The death on July 13 of B.C. resident and TV star Cory Monteith in a Vancouver hotel room took most people by surprise, even those aware of the Glee cast member’s alleged past problems with drugs.
The immediate barrage of media attention left the Vancouver Police Department and the B.C. Coroners Service in a delicate situation.
They had to balance the sensitive nature of the event and the privacy concerns of Monteith’s friends and loved ones with the rapidly increasing demands for information about the cause of death for the popular public figure.
They could have pulled in their collective heads, weathered the storm, and allowed their investigations to proceed at their usual pace. In a case of sudden death where foul play is not apparent, at least initially, the first concern would be to determine whether or not the fatality was the result of an accident.
This would, obviously, be of immense import to Monteith’s family.
It appears the coroners service and the cops decided to try to satisfy all parties’ interests, though, perhaps not relishing the thought of nonstop media and fan inquiries and public speculation for weeks on end.
So B.C. Coroners Service spokesperson Barb McLintock announced on Monday (July 15) that they would put Monteith’s case at “the top of the list” to get answers.
As CBC News reported online, McLintock promised to maintain “the integrity of the investigation and the same tests and the same thoroughness we do for anyone else”. The results were expected to take several days.
But as of Tuesday, July 16, less than 24 hours after the autopsy and sampling for the toxicology screening, they announced, rather astoundingly, the results of those tests.
According to a coroners service release, Monteith, 31, had “died of a mixed-drug toxicity, involving heroin and alcohol”.
The coroners-service investigation continues, and it said in the release that it would “not be providing any further details or responding to inquiries concerning the circumstances of Mr. Monteith’s death until the full investigation has concluded".
Fair enough. I didn’t want to know any more details about his death, the circumstances surrounding his death, people who may or may not have been involved, et cetera.
I just wanted to know how their testing could have been completed satisfactorily in less than one day. I wanted to know how confident they were with the results.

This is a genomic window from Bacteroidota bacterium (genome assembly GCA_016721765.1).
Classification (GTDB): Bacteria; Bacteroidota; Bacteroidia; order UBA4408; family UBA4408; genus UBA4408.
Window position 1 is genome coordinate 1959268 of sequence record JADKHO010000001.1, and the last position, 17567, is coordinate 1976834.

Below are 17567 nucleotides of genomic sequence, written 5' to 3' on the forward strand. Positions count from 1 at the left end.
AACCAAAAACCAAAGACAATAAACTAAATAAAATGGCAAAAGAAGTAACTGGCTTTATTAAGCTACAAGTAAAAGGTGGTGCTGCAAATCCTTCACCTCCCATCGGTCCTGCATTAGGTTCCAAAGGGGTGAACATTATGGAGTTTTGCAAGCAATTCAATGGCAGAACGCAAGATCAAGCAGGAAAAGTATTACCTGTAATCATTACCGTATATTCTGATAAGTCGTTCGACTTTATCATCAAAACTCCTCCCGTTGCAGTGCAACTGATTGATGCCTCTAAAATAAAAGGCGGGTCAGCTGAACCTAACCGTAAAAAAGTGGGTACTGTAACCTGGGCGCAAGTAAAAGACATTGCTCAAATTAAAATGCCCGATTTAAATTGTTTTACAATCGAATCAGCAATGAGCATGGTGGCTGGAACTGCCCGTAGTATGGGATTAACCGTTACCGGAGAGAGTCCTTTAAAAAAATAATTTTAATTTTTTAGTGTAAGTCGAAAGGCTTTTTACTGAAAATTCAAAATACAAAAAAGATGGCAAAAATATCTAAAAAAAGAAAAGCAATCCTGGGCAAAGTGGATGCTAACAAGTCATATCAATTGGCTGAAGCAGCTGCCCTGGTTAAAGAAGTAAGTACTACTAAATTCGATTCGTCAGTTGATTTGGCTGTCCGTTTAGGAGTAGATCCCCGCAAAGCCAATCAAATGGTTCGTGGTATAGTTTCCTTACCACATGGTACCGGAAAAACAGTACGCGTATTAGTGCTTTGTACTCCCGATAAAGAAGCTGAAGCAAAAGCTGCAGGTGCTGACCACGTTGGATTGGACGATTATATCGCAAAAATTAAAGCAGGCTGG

In researching toxicological screening online, I came across an article on a medical-information website, webMD, wherein Barbarajean Magnani, the chair of the Toxicology Resource Committee for the College of American Pathologists, had some interesting things to say about such testing.
Two sentences jumped out when she discussed post-mortem sampling and testing.
“Four to six weeks is pretty standard,” she said of the wait for answers. And of the reason for such a wait: “Each one [case] should be handled thoroughly, whether they are a celebrity or not.”
One can only hope that by rushing the toxicological analysis, the B.C. Coroners Service hasn’t made any errors that will come back to haunt them, not to mention Monteith’s family, friends, coworkers, and fans.
Such tests often take weeks, sometimes many weeks, to complete. There are different reasons for this, including: wait lists; centralized testing facilities; different tests of varying complexity; a need to determine whether or not a number of substances should be tested for and how, if found, such substances, illicit or not, might have synergistically reacted and perhaps contributed to a fatal outcome.
Sometimes toxicology screens involve an immunoassay test or mass spectrometry. If drugs and/or alcohol are detected, the amounts of these need to be determined, as well as whether the dosage ingested (or injected) was therapeutic, toxic, or lethal.
I called McLintock, a former freelance writer and political reporter for the Province newspaper, and she answered her own phone (which was, in itself, a bit surprising if you happen to be a journalist and have dealt with any provincial-government institutions during the past 12 years).
After I confirmed with her that the autopsy had been conducted Monday, I asked how she would answer criticism that perhaps the coroners service had “hurried” the tests too much.
She quickly muttered, “We’re not answering any more questions about that,” said she was “in a hurry”, and hung up.
Never mind that they hadn’t answered any “questions about that”, period. If there was even a chance that hurried testing might miss something important, might mean that a mistake could be made regarding the cause of death, wouldn't that be cause for restraint? If an underlying physical problem might have contributed to the tragic death and gone undetected, wouldn’t that have been reason enough to take a couple of extra days, much less the “pretty standard” four to six weeks Magnani referenced, to make sure?
Instead of blitzing through the complicated screening in less than a single day just to silence the phone calls from TMZ, People magazine, and Entertainment Tonight?
Monteith’s loved ones were, undoubtedly, anxious, if not desperate, for answers.
But I’m sure they would have understood if they had been asked to wait patiently a little while longer.
And let’s hope the B.C. Coroners Service doesn’t have huge cause to regret such unusual, and intemperate, departure from standard procedure.